This is a question that is probably the least relevant for those people who should be interested, namely those who are using small-sensor cameras, including smartphones and who are not much interested in camera technology. Therefore, I should better withdraw this question... There are, however, also some "serious" photographers who favor small sensors, but they know already the answer. That would be another reason to withdraw this question...
But I decided not to withdraw the question and answer it briefly in my favorite data format, a table:
|Characteristic||Small Sensor||Medium-Size Sensor||Large Sensor||Comments|
|Sensor Size||1/2.3" ... 2/3"||1" ... 4/3"||APS-C ... Full-frame Format||One might debate the classification of APS-C as a "large" sensor...|
|Crop Factor||5.6 ... 4||2.7 ... 2||1.5 ... 1||This factor relates primarily to the equivalent focal length of the lens but also has an impact on depth of field|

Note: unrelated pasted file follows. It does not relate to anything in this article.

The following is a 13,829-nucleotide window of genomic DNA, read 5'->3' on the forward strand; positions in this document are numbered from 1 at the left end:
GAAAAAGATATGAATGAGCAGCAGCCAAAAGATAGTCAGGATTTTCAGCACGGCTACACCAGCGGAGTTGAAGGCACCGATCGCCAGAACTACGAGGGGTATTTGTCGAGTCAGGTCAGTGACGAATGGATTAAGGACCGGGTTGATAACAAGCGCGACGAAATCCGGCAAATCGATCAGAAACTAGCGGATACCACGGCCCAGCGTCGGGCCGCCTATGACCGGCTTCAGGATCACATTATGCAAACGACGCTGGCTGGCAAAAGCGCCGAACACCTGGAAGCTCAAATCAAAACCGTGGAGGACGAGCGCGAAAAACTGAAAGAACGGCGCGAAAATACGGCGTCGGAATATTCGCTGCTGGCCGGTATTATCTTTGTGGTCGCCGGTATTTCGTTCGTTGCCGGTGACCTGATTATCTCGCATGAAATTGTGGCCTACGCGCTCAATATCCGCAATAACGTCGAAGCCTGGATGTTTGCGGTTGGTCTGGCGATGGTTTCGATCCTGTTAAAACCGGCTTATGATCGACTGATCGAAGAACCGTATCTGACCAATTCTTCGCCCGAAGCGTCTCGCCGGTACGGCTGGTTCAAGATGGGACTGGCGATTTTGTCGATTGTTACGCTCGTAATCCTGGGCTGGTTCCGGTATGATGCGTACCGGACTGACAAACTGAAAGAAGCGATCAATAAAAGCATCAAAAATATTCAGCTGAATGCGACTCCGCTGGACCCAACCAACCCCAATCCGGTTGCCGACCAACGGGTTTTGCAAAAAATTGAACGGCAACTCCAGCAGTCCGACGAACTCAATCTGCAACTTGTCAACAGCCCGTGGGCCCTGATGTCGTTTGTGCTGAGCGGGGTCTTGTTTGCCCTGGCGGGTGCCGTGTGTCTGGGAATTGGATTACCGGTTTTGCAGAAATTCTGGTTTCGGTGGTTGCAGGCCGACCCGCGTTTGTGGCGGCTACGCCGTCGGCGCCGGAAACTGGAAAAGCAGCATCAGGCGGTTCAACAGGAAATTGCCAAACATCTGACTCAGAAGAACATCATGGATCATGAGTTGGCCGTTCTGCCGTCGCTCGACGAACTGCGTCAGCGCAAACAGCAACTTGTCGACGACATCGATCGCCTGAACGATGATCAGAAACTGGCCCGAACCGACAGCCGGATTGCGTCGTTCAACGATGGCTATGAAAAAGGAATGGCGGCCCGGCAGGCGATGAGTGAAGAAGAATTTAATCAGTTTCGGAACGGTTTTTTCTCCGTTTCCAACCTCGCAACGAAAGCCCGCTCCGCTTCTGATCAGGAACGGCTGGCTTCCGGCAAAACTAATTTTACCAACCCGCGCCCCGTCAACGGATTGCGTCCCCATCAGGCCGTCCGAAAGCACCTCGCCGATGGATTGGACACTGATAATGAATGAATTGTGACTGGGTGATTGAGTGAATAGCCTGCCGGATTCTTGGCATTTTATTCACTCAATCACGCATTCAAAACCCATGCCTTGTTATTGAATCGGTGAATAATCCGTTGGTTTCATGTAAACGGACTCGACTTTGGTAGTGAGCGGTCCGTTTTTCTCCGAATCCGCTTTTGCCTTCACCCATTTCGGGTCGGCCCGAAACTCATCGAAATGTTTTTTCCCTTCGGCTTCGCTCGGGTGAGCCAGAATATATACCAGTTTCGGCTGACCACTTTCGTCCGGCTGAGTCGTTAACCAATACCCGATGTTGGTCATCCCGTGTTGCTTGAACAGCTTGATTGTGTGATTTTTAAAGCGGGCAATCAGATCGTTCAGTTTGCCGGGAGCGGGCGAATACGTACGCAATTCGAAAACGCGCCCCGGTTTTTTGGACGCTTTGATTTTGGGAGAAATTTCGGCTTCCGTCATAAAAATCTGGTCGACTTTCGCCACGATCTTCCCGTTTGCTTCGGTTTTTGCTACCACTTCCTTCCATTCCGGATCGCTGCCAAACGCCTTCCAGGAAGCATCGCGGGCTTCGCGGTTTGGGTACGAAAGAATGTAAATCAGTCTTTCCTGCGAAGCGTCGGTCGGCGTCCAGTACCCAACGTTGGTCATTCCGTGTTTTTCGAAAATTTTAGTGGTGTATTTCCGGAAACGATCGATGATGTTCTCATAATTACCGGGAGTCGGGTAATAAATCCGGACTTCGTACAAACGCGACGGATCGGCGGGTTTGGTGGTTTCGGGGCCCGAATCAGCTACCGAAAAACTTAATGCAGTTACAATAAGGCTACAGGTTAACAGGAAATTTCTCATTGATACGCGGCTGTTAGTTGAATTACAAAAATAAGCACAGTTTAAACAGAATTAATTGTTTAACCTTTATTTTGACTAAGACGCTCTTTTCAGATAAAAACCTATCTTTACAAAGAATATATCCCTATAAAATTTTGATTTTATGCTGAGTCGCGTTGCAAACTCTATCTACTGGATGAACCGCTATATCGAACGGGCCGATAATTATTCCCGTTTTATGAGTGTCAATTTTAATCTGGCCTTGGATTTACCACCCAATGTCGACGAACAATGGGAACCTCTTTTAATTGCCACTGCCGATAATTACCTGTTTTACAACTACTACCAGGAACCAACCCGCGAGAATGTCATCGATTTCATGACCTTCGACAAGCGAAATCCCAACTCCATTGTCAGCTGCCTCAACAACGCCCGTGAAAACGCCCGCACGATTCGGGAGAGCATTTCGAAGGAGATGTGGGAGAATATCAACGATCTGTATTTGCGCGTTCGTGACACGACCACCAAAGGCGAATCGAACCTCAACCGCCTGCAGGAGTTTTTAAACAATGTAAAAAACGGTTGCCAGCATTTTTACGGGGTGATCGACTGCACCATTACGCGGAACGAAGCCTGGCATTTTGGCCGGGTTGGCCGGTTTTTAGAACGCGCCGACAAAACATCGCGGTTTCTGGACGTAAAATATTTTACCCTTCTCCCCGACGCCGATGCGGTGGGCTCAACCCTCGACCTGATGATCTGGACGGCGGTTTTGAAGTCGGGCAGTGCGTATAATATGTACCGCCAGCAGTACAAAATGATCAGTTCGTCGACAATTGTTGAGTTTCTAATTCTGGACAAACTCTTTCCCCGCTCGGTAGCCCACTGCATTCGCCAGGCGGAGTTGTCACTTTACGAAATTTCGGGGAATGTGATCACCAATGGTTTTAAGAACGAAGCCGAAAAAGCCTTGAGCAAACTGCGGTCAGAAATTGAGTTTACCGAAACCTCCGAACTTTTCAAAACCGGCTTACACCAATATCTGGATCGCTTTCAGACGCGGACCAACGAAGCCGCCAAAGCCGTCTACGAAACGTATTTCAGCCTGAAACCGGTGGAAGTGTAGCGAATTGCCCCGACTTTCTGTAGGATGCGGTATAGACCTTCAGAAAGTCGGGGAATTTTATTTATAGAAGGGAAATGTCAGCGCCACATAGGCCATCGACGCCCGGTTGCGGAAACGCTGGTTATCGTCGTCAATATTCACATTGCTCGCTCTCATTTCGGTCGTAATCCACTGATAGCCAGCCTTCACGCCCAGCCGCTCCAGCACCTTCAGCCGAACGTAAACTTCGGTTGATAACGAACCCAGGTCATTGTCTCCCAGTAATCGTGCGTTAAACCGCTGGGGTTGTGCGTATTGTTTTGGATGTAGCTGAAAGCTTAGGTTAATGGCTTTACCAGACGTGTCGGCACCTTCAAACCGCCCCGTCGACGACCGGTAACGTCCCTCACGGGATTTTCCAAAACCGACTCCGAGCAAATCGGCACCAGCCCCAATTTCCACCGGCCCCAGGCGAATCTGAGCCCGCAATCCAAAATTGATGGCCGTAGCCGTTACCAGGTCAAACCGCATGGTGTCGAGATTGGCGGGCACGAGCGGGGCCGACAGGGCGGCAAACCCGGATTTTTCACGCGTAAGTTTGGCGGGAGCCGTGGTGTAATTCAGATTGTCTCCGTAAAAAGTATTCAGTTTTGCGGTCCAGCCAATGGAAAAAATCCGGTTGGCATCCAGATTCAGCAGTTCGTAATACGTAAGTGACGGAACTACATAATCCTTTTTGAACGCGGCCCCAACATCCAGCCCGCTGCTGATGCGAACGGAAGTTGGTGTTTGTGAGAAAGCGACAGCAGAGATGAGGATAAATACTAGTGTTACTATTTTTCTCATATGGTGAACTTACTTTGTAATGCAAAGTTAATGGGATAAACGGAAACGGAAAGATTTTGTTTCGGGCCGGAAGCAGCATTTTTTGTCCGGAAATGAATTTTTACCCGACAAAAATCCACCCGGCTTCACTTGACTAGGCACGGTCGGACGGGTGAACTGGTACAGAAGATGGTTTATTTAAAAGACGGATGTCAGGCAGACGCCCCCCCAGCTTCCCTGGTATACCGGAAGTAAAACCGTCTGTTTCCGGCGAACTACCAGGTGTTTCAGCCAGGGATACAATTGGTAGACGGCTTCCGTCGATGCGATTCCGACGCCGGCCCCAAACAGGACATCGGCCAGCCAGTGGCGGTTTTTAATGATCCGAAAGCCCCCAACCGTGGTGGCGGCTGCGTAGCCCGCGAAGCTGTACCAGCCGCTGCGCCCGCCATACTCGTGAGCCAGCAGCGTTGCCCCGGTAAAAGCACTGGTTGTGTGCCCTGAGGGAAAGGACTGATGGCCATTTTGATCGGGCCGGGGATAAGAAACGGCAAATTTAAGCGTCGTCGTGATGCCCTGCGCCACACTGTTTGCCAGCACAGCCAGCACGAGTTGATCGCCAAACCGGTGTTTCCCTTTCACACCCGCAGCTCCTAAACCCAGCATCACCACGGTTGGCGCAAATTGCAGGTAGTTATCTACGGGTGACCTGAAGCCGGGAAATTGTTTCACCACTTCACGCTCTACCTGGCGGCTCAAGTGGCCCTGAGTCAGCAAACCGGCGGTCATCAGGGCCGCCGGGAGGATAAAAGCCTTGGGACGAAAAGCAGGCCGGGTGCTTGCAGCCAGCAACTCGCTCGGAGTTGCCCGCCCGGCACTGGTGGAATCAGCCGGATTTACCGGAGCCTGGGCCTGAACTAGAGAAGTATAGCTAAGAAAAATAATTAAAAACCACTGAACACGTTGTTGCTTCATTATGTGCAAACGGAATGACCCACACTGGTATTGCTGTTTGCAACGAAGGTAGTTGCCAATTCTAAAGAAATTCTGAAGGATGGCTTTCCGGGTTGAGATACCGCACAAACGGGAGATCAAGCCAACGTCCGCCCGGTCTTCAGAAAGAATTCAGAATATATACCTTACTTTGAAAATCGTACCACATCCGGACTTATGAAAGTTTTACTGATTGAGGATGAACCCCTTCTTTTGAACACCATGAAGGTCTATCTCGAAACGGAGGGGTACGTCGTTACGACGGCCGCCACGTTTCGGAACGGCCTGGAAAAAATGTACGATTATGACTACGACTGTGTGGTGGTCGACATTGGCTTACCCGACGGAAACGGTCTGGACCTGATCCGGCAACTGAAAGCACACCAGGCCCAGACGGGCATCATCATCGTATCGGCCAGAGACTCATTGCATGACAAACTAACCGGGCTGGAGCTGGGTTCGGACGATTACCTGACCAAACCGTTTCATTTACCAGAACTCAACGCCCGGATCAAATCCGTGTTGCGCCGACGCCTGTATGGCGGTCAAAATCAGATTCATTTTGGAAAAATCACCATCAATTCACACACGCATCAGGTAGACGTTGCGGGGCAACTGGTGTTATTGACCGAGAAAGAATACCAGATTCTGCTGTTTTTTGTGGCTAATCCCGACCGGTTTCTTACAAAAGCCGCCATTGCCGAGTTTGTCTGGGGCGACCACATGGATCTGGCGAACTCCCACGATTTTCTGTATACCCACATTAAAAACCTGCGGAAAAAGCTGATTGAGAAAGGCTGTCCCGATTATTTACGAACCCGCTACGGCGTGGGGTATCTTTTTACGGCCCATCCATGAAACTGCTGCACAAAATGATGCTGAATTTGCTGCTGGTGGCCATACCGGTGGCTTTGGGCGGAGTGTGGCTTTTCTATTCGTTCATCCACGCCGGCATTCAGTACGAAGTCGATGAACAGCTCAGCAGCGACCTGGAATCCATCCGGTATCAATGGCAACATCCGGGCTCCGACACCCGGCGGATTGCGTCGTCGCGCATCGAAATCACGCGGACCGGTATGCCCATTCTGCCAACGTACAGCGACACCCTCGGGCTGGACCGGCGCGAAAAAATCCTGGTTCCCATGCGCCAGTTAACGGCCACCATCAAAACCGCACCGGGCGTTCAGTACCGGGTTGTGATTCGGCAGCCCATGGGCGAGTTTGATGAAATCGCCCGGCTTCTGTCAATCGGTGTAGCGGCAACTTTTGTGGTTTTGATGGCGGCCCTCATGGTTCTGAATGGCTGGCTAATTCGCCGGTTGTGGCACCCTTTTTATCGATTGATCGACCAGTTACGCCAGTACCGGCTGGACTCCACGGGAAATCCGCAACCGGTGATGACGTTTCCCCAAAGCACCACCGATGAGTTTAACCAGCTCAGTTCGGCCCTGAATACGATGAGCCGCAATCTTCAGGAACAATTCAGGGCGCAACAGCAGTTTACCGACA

|Depth of Field||Large||Medium||Narrow ... as narrow as with 35 mm film||Users of small-sensor camera might already struggle with 1" camera because of their smaller depth of field...|
|Relevant -Number for DOF||Multiply f-number by crop factor||Multiply f-number by crop factor||APS-C: Multiply f-number by 1.5||If you multiply your f-number with the crop factor, you get the equivalent
f-number for full-format to compare depth of field.
See table below.
|Useful Highest f-Number||f/4 ... f/5.6||f/8 ... f/11||f/16 ... f/22||This limit is given by the fact that at and above a certain f-number diffraction sets in and makes images more and more fuzzy. See here.|